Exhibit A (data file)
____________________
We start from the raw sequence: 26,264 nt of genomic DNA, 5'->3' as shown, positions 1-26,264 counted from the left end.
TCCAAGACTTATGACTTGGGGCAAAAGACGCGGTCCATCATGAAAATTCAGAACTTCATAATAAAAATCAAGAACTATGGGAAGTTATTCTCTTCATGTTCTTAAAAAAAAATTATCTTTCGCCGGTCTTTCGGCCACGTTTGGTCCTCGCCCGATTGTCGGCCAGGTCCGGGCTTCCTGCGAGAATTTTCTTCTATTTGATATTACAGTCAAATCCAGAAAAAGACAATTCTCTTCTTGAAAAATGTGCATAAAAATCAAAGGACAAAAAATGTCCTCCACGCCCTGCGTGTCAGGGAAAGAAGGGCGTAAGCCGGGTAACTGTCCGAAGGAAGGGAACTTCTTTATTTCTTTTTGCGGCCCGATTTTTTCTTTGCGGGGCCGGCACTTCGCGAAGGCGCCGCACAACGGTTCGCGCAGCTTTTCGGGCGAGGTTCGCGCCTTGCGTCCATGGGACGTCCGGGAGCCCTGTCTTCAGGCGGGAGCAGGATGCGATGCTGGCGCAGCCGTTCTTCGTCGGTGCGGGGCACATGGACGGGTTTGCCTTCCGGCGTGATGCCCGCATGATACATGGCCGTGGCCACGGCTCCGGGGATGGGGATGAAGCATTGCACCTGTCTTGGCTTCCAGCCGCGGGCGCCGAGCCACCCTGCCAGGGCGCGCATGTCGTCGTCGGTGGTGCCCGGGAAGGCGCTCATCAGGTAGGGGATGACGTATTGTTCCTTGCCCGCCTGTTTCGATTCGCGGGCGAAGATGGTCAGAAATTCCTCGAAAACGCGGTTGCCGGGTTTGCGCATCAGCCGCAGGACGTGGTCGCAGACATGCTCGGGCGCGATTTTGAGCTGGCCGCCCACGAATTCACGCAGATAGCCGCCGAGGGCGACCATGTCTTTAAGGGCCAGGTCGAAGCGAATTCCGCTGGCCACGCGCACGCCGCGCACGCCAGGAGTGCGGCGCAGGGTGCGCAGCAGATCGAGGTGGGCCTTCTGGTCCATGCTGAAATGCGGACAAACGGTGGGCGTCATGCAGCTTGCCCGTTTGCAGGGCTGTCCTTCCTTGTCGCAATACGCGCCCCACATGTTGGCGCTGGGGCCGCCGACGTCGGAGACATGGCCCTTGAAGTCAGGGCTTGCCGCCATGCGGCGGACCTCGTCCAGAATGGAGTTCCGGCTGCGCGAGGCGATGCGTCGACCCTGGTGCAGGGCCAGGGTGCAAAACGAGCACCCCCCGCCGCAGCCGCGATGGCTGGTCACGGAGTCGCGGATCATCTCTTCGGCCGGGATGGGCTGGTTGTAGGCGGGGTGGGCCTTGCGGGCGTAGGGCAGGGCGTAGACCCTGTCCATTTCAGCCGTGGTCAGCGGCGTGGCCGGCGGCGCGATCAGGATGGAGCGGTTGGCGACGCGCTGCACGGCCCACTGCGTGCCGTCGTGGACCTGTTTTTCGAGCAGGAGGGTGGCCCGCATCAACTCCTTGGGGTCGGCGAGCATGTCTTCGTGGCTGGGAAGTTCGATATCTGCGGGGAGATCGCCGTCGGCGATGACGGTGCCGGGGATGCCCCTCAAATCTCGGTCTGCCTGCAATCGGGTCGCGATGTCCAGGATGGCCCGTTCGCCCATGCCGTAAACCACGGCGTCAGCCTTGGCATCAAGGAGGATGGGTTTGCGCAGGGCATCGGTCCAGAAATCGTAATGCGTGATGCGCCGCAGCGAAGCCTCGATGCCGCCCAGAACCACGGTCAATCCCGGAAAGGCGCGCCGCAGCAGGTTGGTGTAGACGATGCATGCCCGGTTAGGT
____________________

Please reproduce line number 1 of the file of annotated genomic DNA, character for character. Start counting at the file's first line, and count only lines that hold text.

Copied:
We start from the raw sequence: 26,264 nt of genomic DNA, 5'->3' as shown, positions 1-26,264 counted from the left end.